How is race more a sociological classification than a biological one?Discuss and provide situations in which an individual’s race may be mistaken or taken for granted. In the United States the...

How is race more a sociological classification than a biological one?

Discuss and provide situations in which an individual’s race may be mistaken or taken for granted. In the United States the key stratifying variable is race; in Europe it is SES. Why do you think there is this difference?

Asked on by matt09

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litteacher8's profile pic

litteacher8 | High School Teacher | (Level 3) Distinguished Educator

Posted on

Great question! Biologically, we are not that different. Although there are some genetic predispositions, we are not sure they don't result from sociological purposes. How a person acts is a sociological construct, not a biological one. Our beliefs about different races result from behaviors, and those behaviors are due more to culture than race.
readerofbooks's profile pic

readerofbooks | College Teacher | (Level 2) Educator Emeritus

Posted on

This is an important and pertinent question. Race is debated on a biological level, but there is no consensus. Therefore, it is almost pointless to talk about race from a biological level. What we are left with are social constructs. The important point to remember here is that these constructs will differ from place to place. With that said, each society has certain stereotypes based on how a person looks. Also these things have a profound influence on how people are treated. Based on the pigment of a person's skin, people make assumptions about intelligence, morality, and tastes, to name a few things. What complicates things further is that people's looks can be very deceptive.

brettd's profile pic

brettd | High School Teacher | (Level 2) Educator Emeritus

Posted on

Because the biology of the different races are very similar.  There are minor variations in appearance, i.e. secondary characteristics, that is, but aside from that it's just color of skin that sets apart the races.  The biology is the same.  People have been socialized to treat the races differently, hence the sociological classification.  Racism is a social disease.

As interracial marriage and mixed race children become more and more common in American society and the world, what few biological differences there were become even less apparent over the generations.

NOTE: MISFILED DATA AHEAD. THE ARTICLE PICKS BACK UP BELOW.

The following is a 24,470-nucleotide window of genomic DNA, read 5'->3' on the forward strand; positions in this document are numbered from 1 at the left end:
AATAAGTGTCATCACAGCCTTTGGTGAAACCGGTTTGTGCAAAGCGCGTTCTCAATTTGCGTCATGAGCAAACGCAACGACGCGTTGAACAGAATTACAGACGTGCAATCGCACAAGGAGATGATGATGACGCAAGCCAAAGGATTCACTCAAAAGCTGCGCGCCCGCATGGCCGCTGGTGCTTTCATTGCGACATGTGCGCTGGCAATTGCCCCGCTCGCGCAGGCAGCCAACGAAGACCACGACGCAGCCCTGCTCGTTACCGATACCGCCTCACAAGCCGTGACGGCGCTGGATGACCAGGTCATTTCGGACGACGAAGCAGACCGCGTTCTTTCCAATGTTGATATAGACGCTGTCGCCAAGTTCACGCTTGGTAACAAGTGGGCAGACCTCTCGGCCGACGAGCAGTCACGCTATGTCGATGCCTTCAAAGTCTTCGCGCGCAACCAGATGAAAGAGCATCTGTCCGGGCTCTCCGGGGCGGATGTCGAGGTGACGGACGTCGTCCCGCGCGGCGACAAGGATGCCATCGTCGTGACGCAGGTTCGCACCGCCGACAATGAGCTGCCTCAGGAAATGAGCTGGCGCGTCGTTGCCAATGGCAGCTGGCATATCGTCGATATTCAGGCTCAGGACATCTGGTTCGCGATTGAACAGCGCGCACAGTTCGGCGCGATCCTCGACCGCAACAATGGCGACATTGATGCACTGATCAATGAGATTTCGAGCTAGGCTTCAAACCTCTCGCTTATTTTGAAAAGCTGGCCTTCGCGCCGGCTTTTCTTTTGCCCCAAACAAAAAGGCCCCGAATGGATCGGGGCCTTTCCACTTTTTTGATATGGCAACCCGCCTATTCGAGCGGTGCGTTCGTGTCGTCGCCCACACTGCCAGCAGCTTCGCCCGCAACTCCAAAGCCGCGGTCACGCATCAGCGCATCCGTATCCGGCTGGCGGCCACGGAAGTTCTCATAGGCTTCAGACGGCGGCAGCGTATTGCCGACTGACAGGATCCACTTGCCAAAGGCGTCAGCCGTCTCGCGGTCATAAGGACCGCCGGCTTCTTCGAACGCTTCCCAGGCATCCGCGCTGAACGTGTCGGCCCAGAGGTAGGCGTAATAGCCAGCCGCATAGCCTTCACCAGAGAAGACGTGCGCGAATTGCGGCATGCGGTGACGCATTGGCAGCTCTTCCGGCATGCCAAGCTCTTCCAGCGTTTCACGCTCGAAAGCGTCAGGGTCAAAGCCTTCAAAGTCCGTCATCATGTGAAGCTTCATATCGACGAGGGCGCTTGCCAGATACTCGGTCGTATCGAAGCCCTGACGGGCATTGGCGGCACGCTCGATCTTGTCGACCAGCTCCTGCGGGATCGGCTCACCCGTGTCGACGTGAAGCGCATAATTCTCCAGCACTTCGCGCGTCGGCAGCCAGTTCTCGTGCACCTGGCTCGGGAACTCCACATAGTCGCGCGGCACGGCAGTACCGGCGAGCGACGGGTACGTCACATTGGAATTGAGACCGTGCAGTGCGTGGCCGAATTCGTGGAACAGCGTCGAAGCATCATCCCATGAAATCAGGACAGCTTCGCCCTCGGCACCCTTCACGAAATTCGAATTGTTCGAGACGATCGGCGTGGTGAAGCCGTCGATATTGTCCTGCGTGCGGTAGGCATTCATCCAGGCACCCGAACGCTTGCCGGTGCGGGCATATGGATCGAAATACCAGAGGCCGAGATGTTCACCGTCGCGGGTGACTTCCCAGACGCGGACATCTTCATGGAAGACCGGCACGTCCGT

akannan's profile pic

Ashley Kannan | Middle School Teacher | (Level 3) Distinguished Educator

Posted on

There are a couple of things here which might need to be addressed.  The first would be the explanation of race as a sociological classification.  Part of the reason why the issue of race resides to heavily in sociology would to analyze the subjective and collective perceptions about it.  The analysis of behavior of individual towards race is one reason why sociologists study it incessantly.  At the same time, I think that one of the premises posited might be heavily debated.  Coherent arguments can be launched which suggest that the key stratifying variable might not be race, but class, gender, or sexual orientation.  To suggest that racial stratification occupies a greater or more significant position than other characteristics might neglect the role that multiple characteristics possess and their convergence into one another.

pohnpei397's profile pic

pohnpei397 | College Teacher | (Level 3) Distinguished Educator

Posted on

Race is a sociological classification because there is no way of accurately describing it in a scientific way.  How does one classify which person is white and which is black if two people have various mixes of racial background?

It is the key stratifying variable in the US because of our history of having a multi-racial society.  Most European countries lacked racial diversity and would have had no reason to stratify on those lines.

To me, the best example of when race is mistaken is in the case of mixed race individuals.  My brother and I have the same parents yet he is seen as a white person and I am not because of how different we look.

 

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